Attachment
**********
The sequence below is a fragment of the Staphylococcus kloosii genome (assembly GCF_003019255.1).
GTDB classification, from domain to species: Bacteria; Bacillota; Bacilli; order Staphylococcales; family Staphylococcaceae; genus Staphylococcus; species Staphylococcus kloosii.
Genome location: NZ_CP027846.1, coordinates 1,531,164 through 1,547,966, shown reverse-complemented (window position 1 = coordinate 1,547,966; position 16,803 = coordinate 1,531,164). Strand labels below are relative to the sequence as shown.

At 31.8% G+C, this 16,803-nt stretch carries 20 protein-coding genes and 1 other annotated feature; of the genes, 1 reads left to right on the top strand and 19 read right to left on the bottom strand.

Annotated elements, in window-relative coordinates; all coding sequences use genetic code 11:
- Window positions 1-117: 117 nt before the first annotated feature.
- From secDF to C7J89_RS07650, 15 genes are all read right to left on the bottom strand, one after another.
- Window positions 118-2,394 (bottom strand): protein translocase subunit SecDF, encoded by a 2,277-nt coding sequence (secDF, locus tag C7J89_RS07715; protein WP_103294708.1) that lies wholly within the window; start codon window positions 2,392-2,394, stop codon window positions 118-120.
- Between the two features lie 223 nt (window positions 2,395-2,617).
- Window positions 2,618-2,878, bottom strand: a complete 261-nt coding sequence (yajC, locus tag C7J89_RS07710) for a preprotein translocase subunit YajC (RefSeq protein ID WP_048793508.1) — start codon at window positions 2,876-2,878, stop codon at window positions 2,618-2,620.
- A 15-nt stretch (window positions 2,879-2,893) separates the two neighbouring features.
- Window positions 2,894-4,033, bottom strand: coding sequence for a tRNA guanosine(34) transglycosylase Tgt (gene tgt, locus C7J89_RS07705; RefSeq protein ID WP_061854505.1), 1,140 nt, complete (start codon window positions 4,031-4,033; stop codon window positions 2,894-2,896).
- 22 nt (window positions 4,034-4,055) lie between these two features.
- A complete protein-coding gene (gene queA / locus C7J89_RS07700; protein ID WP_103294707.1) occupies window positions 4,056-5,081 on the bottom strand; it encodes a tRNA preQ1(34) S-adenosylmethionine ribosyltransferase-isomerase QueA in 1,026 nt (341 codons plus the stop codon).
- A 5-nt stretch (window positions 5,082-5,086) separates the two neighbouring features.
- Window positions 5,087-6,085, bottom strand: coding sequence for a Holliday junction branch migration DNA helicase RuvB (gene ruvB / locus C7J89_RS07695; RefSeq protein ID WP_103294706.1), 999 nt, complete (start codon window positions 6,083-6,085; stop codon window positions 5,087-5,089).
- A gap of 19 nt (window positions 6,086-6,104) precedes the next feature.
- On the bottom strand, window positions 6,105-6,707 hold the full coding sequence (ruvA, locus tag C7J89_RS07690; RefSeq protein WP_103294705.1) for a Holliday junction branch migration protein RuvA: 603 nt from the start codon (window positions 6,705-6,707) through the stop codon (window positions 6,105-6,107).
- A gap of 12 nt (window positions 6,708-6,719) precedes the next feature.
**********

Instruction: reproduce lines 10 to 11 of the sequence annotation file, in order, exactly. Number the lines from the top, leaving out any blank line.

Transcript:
- Window positions 2,618-2,878, bottom strand: a complete 261-nt coding sequence (yajC, locus tag C7J89_RS07710) for a preprotein translocase subunit YajC (RefSeq protein ID WP_048793508.1) — start codon at window positions 2,876-2,878, stop codon at window positions 2,618-2,620.
- A 15-nt stretch (window positions 2,879-2,893) separates the two neighbouring features.